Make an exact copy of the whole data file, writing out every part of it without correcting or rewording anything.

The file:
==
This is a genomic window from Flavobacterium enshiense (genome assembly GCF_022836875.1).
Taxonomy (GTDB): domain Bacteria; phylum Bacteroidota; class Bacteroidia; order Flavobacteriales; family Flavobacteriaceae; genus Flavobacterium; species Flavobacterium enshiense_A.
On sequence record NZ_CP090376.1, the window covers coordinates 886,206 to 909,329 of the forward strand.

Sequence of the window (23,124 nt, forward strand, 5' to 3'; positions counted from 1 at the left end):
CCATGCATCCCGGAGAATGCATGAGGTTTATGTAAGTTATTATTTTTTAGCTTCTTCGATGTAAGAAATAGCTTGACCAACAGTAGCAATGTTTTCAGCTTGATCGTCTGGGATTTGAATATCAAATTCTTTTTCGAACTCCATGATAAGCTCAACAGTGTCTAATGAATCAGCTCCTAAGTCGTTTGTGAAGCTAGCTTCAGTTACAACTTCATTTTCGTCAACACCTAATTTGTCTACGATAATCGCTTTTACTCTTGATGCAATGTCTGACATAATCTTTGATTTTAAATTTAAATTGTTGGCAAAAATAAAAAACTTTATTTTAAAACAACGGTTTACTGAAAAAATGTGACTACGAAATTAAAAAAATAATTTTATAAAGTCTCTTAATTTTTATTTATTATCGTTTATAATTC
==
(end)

This is a genomic window from Flavobacterium enshiense (genome assembly GCF_022836875.1).
Taxonomy (GTDB): domain Bacteria; phylum Bacteroidota; class Bacteroidia; order Flavobacteriales; family Flavobacteriaceae; genus Flavobacterium; species Flavobacterium enshiense_A.
On sequence record NZ_CP090376.1, the window covers coordinates 886,206 to 909,329 of the forward strand.

Sequence of the window (23,124 nt, forward strand, 5' to 3'; positions counted from 1 at the left end):
CCATGCATCCCGGAGAATGCATGAGGTTTATGTAAGTTATTATTTTTTAGCTTCTTCGATGTAAGAAATAGCTTGACCAACAGTAGCAATGTTTTCAGCTTGATCGTCTGGGATTTGAATATCAAATTCTTTTTCGAACTCCATGATAAGCTCAACAGTGTCTAATGAATCAGCTCCTAAGTCGTTTGTGAAGCTAGCTTCAGTTACAACTTCATTTTCGTCAACACCTAATTTGTCTACGATAATCGCTTTTACTCTTGATGCAATGTCTGACATAATCTTTGATTTTAAATTTAAATTGTTGGCAAAAATAAAAAACTTTATTTTAAAACAACGGTTTACTGAAAAAATGTGACTACGAAATTAAAAAAATAATTTTATAAAGTCTCTTAATTTTTATTTATTATCGTTTATAATTC